WASHINGTON – US Secretary of State John Kerry on Wednesday boldly staked out a
vision of American engagement in the world and defended the importance of
international aid as part of that engagement, in his first major address since
“America’s national interest in leading strongly still
endures in this world,” Kerry declared in an address at the University of
Virginia, in which he sought to push back against critics who have argued that
the Obama administration wants to step back from its international leadership
“This is a time to continue to engage,” Kerry said, arguing
that America’s fiscal health would be greatly strengthened by the improved
opportunities for trade and cooperation that a strong international position
Much of Kerry’s address was devoted to making the economic case
for robust foreign involvement. One of his biggest applause lines came when he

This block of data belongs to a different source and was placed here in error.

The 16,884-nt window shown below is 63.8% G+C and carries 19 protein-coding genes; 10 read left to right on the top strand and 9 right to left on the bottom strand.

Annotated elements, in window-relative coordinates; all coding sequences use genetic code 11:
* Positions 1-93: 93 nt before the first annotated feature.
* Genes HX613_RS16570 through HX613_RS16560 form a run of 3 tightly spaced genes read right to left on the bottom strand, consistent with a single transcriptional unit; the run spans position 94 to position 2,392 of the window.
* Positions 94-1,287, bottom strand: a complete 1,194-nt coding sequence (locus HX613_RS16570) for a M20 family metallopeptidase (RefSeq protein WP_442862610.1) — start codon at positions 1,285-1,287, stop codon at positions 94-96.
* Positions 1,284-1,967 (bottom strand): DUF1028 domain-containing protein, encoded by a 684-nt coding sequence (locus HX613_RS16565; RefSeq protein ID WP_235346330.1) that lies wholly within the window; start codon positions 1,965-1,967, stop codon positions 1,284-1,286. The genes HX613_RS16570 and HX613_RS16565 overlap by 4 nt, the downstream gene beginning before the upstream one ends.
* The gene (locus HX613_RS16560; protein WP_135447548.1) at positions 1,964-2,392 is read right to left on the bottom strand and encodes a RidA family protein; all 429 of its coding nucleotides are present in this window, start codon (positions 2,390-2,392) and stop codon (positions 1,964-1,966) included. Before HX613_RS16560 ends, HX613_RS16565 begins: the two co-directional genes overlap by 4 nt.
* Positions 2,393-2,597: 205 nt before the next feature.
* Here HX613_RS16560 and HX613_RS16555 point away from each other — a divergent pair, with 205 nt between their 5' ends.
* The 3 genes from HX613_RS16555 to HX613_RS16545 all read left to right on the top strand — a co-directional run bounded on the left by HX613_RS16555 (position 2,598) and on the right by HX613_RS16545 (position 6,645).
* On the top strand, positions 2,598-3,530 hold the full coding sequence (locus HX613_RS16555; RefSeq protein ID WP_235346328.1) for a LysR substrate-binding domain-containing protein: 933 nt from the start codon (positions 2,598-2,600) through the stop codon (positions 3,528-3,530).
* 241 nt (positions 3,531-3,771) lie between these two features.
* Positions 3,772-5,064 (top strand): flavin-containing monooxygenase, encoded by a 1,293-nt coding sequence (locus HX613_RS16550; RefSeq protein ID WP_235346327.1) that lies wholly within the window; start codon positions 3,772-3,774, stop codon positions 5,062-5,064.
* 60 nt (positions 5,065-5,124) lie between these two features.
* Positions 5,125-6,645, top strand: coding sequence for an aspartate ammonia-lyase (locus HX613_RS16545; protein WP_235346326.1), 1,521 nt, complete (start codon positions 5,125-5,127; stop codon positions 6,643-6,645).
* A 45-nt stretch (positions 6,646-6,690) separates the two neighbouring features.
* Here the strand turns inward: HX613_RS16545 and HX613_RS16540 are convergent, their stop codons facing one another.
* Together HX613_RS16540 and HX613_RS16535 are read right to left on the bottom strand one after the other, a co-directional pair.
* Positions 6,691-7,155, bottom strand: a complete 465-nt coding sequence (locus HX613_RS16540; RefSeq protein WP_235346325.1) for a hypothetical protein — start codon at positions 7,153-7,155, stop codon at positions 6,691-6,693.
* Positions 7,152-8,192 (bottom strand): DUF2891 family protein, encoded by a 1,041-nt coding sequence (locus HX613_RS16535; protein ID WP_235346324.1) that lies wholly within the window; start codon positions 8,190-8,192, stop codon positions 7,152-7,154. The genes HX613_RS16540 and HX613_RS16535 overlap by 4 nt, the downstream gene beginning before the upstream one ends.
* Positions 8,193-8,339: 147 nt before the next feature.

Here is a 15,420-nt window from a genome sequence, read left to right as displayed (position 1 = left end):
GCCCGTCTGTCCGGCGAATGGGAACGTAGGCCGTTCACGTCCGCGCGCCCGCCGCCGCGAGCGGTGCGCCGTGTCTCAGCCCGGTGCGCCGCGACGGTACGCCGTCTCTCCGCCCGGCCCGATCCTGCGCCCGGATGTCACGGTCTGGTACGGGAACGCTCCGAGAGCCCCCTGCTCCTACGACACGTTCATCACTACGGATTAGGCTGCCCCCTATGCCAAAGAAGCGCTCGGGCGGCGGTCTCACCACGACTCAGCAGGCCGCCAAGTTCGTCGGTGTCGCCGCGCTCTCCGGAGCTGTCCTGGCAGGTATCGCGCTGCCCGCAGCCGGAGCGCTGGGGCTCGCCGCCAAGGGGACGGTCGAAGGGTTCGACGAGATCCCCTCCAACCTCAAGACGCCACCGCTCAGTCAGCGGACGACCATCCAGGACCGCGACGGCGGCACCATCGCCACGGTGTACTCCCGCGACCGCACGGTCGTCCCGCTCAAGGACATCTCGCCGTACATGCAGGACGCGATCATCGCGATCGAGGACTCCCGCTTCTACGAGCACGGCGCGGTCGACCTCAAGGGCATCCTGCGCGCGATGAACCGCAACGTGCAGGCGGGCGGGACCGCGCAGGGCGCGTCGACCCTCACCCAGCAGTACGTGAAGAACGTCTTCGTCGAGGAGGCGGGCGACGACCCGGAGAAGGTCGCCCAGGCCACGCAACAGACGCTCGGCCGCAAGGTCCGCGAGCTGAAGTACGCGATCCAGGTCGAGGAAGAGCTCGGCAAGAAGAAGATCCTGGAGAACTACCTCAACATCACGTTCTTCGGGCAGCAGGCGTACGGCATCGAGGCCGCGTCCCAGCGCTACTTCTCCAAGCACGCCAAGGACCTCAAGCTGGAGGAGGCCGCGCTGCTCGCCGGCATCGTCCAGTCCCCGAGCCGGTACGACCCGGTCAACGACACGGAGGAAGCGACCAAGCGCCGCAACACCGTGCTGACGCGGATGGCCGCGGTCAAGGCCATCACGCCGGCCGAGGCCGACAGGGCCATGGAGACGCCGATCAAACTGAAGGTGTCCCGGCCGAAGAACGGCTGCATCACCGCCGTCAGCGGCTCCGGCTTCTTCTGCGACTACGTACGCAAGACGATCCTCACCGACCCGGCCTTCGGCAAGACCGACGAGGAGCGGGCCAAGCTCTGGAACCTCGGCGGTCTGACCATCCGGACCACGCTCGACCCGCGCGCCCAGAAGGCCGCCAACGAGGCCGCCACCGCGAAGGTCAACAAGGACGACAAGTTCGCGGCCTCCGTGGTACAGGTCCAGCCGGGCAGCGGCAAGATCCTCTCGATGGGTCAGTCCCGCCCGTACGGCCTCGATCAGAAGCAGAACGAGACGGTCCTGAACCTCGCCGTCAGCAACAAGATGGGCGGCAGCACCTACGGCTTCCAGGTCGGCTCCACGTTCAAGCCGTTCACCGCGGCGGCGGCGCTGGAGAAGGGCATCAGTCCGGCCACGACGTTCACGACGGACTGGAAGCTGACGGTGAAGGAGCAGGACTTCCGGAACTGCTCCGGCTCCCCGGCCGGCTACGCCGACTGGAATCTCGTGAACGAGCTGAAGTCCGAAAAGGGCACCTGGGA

told the audience: “Deploying diplomats today is much cheaper than deploying
His remarks come as the US government faces massive
deficits and steep mandatory budget cuts that are set to take place should
Congress not make a deal by the end of the month to avert them. He noted that
popular support for foreign aid – which he warned could be affected by the
impending cuts, including to military assistance to Israel – is not strong, and
seemed to be appealing to voters as well as congressmen in making his
Kerry spoke of the benefits of aid, including in stronger global
“This includes working with our partners around the world in
making sure Iran never obtains a weapon that would endanger our allies and our
interests,” he said.
In a more pointed comment, however, he suggested
America’s biggest obstacles could come from within.
“In many ways, the
greatest challenge to America’s foreign policy today is in the hands not of
diplomats, but of policymakers in Congress,” he said, referring to the gridlock
that could make the drastic cuts a reality.
That Kerry would choose to
devote his first major address to defending the State Department’s budget and
its role in the promoting America’s interest gives an indication of the rough
road ahead for the nation’s top diplomat.